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Q&A: Saša Solujić on integrating Swedish smart city solutions in Serbia

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Q&A: Saša Solujić on integrating Swedish smart city solutions in Serbia

During the conference Journey to a Smarter Future: Building Smarter and More Sustainable Communities in Serbia, SEI Project Manager Saša Solujić presented insights on Sweden’s approach to smart cities, exploring how they could be adapted to meet the unique needs of urban areas in Serbia.

In this Q&A, she addresses the critical issues and summarizes key takeaways from a discussion with a panel of Nordic experts.

Published on 29 April 2024

What is a smart city?

A smart city is centred around people and their well-being. Smart cities enhance traditional networks and services using digital solutions to benefit residents and businesses. The approach extends beyond digitalization and technology, encompassing transport and resource efficiency, reduced emissions and a focus on safety. Smart cities cover the needs of all inhabitants, including children and older people, featuring well-developed public spaces and responsive administration.

Nordic cities are renowned for innovation. Can you give examples of smart solutions in Sweden?

Sweden is known for its strategic focus on environmental protection, climate change and innovations. In a Swedish context, a smart city is a sustainable city; these two are not separated. Smart city solutions can be grouped into six areas: energy, climate and environment, mobility, digitalization, urban planning and social sustainability.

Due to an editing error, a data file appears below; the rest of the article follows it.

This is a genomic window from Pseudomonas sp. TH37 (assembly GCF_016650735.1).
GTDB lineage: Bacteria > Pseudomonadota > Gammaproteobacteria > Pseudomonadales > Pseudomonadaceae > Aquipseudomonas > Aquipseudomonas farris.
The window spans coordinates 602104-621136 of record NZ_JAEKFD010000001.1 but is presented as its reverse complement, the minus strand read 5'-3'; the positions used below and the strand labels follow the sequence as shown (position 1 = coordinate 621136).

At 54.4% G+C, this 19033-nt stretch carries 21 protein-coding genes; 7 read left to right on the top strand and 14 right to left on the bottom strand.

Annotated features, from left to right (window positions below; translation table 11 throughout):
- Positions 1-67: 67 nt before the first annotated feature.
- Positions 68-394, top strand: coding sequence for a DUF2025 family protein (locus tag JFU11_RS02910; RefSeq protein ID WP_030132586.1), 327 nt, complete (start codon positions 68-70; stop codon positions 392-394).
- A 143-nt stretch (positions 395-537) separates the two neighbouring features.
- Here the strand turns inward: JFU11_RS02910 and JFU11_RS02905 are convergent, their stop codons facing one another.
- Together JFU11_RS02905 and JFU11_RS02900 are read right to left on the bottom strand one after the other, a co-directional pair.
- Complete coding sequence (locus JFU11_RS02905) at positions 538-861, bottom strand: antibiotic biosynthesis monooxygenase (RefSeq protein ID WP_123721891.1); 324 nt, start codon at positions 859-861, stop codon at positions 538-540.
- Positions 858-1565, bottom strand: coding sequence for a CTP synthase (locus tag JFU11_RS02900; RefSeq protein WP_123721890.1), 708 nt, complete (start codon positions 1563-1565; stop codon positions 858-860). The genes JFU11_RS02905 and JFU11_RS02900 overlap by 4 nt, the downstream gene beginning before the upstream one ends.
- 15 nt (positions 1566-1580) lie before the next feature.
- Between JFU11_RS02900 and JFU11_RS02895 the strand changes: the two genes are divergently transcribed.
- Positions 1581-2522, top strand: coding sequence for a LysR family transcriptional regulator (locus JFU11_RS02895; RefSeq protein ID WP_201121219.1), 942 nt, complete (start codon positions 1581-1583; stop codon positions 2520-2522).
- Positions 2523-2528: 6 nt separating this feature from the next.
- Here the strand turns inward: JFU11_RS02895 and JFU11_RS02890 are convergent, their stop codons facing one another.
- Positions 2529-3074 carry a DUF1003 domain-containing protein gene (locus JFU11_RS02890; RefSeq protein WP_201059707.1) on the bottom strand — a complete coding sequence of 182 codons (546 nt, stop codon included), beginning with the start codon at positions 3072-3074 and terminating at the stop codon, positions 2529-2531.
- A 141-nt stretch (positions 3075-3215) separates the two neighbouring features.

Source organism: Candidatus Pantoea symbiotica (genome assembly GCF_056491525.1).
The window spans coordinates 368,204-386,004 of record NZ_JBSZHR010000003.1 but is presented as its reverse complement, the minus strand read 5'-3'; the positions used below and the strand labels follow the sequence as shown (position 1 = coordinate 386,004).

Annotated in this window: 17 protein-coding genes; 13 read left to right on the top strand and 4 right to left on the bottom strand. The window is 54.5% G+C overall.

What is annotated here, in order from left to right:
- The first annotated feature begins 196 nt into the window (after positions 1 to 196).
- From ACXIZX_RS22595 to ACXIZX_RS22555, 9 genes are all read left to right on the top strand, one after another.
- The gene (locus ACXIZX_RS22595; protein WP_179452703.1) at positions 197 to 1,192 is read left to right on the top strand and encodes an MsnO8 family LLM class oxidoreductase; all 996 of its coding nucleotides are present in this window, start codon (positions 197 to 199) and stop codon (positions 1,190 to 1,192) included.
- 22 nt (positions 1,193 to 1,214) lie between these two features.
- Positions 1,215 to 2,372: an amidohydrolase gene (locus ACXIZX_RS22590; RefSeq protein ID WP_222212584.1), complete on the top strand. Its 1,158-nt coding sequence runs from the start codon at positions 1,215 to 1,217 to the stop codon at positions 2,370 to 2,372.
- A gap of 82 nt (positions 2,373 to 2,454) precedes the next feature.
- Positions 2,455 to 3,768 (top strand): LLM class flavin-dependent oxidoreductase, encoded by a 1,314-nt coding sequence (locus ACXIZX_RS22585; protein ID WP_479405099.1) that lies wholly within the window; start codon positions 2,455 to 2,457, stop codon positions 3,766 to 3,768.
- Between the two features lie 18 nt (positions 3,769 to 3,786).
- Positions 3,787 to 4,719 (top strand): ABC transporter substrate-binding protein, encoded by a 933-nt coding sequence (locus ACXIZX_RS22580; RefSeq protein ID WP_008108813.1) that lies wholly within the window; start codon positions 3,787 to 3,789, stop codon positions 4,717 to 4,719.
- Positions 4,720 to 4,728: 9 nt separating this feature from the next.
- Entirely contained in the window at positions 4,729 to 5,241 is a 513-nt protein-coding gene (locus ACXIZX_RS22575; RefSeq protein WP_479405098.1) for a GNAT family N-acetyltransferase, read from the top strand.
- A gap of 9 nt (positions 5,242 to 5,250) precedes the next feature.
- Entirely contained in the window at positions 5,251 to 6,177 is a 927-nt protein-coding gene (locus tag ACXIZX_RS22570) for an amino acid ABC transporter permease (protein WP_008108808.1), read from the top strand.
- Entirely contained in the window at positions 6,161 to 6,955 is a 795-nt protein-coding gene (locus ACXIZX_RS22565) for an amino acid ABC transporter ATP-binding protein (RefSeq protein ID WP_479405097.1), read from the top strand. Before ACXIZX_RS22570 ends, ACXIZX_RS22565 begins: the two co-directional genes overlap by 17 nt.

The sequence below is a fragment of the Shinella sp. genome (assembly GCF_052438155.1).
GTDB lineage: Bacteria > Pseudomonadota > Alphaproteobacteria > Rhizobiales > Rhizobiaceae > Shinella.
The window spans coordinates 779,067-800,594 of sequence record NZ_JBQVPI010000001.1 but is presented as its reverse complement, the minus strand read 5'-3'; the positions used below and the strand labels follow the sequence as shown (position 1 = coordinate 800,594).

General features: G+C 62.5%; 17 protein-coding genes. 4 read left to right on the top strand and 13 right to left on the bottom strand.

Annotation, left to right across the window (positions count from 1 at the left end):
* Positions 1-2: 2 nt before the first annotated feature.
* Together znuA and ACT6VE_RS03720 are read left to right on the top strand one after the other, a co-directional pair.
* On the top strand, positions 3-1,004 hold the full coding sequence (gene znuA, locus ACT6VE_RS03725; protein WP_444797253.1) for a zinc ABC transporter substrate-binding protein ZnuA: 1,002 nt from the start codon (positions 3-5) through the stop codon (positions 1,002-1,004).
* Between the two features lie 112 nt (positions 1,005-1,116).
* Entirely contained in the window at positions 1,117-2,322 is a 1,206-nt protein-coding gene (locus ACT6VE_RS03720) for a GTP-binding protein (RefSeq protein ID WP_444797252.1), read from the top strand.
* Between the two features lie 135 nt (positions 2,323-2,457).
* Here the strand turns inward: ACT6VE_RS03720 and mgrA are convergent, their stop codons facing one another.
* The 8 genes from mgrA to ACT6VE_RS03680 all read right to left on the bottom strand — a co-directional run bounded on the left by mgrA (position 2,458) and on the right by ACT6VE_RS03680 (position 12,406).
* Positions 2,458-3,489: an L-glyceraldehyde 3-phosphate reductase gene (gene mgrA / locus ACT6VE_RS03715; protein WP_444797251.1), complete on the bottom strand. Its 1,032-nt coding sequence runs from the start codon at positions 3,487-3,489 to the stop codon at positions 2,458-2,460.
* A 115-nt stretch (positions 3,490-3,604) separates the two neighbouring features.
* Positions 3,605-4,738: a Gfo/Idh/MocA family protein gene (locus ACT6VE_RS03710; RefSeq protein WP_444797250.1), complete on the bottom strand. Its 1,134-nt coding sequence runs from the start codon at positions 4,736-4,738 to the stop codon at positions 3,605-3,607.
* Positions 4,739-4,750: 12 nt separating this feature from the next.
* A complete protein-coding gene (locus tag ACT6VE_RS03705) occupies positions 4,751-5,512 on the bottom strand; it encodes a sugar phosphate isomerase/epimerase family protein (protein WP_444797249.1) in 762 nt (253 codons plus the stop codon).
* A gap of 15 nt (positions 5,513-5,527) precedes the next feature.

For example, Sweden recycles water so effectively it can be used to make beer. Stockholm uses innovative heating and cooling systems that utilize excess heat and wastewater. Vallastaden in Linköping is an innovative urban development that challenges traditional city-building practices. It features a diverse range of 40 developers contributing to a mix of architecture and design that supports fossil-free energy and transport. The district also tested a new smart solution for dense urban areas, an “Infraculvert” system for managing infrastructure, facilitating easier operation and maintenance. These examples and more are showcased on the national Smart City Sweden platform.

How is SEI working with cities on different initiatives?

SEI has a longstanding collaboration with cities, supporting them in assessing their needs, identifying opportunities and fostering collaboration toward sustainability.

We are involved in several significant initiatives, such as the Swedish strategic innovation programme Viable Cities, which targets transformative systemic changes based on the mission of Climate Neutral Cities 2030 and Net Zero Cities, designed to help cities overcome current structural, institutional and cultural barriers to achieving climate neutrality.

We are also active in financing and investment planning for climate neutrality, including an active project in Bosnia and Herzegovina that assists coal municipalities with sustainable transitions.

How would you describe the role of science and research in smart cities?

SEI’s mission is to bridge science, policy and practice, providing actionable information for decision-makers. Science offers analytical frameworks and data, facilitates knowledge creation and transfer, and aids in problem-solving and policy implementation. It reveals the drivers behind trends and shows how different factors affect certain situations or issues.

For instance, the Viable Cities Finance Dashboard is an open-source tool designed to assist Swedish cities with climate investment planning by integrating emissions data, climate action simulations and economic analysis. This tool is also adaptable for use in other regions.

Research organizations also provide a neutral platform for stakeholder involvement and engagement, fostering collaboration and dialogue among diverse actors to drive innovation and address complex societal challenges.

How can smart city concepts be applied in rural areas?